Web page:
September 22, 2023
Dear members of the Penn community,
As many of you are aware, Penn Police responded yesterday to reports of an individual shouting antisemitic obscenities and overturning furniture at Penn Hillel. The individual was determined to be in crisis and was quickly and safely removed and referred for medical evaluation. This troubling incident came in the wake of another upsetting occurrence at the Weitzman School of Design, where a group of students found a swastika painted on the wall of a spray booth, a small room that is used for painting projects, on the fourth floor of Meyerson Hall. Dean Frederick Steiner wrote to the Weitzman community immediately after learning of the incident. The image was also quickly removed. Penn Police is actively investigating this incident and encourages anyone who may have information to please contact the Division of Public Safety at 215-573-3333.
We unequivocally condemn such hateful acts. They are an assault on our values and mission as an institution and have no place at Penn. Sadly, incidents of hatred, including antisemitic rhetoric and acts that denigrate Jewish people, have become all too common. That these incidents happened on our campus, in our spaces, is deeply unsettling. We also acknowledge the timing of these incidents is particularly difficult given the controversial speakers who will be participating in the event on our campus over the coming days. It is our collective responsibility as a community to stand clearly and strongly against antisemitism.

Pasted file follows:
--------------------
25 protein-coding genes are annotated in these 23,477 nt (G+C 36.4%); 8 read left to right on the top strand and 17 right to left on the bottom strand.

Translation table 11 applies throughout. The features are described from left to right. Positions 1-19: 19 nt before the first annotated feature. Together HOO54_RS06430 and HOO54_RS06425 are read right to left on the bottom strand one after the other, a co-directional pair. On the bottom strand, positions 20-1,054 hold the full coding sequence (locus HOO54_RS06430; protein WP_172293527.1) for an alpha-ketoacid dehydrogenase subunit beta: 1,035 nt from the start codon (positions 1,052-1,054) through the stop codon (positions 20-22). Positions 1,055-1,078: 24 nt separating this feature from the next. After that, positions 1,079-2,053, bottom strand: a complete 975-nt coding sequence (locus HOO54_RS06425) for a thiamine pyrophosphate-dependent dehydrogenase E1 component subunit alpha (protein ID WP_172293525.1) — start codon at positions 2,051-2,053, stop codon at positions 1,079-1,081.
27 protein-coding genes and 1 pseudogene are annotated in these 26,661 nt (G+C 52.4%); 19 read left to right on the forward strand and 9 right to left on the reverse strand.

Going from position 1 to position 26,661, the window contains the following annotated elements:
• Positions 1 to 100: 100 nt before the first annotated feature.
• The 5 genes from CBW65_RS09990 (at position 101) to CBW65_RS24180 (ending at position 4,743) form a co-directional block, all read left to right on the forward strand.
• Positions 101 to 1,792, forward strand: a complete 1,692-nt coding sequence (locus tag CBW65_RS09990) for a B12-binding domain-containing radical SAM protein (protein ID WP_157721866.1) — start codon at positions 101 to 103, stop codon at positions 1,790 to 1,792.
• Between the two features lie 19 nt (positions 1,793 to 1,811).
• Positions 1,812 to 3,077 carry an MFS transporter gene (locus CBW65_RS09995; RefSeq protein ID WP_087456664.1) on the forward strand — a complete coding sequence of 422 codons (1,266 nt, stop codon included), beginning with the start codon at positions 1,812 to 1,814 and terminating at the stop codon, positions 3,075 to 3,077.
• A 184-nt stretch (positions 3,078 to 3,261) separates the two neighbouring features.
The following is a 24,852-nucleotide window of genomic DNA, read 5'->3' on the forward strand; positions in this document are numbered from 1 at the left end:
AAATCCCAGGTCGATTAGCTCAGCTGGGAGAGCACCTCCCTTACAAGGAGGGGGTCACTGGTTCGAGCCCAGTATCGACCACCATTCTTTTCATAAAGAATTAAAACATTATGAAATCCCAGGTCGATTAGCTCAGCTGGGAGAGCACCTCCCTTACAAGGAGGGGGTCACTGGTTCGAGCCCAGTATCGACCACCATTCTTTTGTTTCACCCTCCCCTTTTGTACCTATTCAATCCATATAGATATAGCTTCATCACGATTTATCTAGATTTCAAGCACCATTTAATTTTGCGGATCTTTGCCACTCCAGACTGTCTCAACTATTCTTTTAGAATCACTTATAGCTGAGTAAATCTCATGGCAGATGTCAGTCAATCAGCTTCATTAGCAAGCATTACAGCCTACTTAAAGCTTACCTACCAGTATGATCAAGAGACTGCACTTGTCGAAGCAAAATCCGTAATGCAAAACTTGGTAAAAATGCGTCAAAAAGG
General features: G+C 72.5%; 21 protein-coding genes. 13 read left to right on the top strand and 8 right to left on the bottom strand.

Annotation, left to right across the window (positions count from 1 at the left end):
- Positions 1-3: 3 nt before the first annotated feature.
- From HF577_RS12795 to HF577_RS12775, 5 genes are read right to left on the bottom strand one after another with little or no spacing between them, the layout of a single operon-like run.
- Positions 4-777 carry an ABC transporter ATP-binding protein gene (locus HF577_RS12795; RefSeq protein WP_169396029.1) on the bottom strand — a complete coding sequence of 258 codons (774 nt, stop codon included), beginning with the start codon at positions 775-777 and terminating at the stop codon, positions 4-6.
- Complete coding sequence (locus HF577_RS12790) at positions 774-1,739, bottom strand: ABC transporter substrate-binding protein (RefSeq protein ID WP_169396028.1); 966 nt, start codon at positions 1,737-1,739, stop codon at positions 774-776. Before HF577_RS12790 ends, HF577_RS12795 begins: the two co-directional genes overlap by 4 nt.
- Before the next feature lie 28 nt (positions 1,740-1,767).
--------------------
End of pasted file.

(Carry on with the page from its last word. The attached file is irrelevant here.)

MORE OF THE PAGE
We are unwavering in our commitment to ensuring our Jewish community feels safe and supported on our campus. The Division of Public Safety is actively pursuing both incidents and following all protocols for potential bias incidents on campus. They are also continuing to provide increased security coverage and support to Penn Hillel, conducting special checks at Lubavitch House, and working to determine appropriate security measures for Jewish students living in on- and off-campus housing.
We are also in active conversations with campus- and community-based organizations (an example is here) including Penn Hillel and the Office of the University Chaplain, and consulting the U.S. National Strategy to Counter Antisemitism to guide our efforts to combat antisemitism on our campus broadly. Here are a few actions that are already underway:
Training and education: We are reviewing and building upon our existing training and education programs to ensure we are including antisemitism awareness as part of our equity and inclusion programs for faculty, staff, and students.
Community connection: We are redoubling our work with student organizations and other groups to encourage efforts to understand the interconnectedness of different forms of bigotry and oppression. We will continue working with the Office of the University Chaplain and the Division of University Life to bring people together to learn from and with one another.
The University of Pennsylvania has a long and proud history of being a place for people from all backgrounds. Hateful acts like this sow fear and anxiety, and many members of our community are hurting right now. Please check in with your friends and colleagues and let them know that they are not alone. Offer your support. It is our collective responsibility to foster a campus environment where all members can thrive and succeed. We must set about this work with renewed focus and urgency as a community.
Liz Magill, President
John L. Jackson, Jr., Provost
Craig Carnaroli, Senior Executive Vice President
Joann Mitchell, Senior Vice President for Institutional Affairs and Chief Diversity Officer
Rev. Chaz Howard, University Chaplain and Vice President for Social Equity & Community
Karu Kozuma, Vice Provost for University Life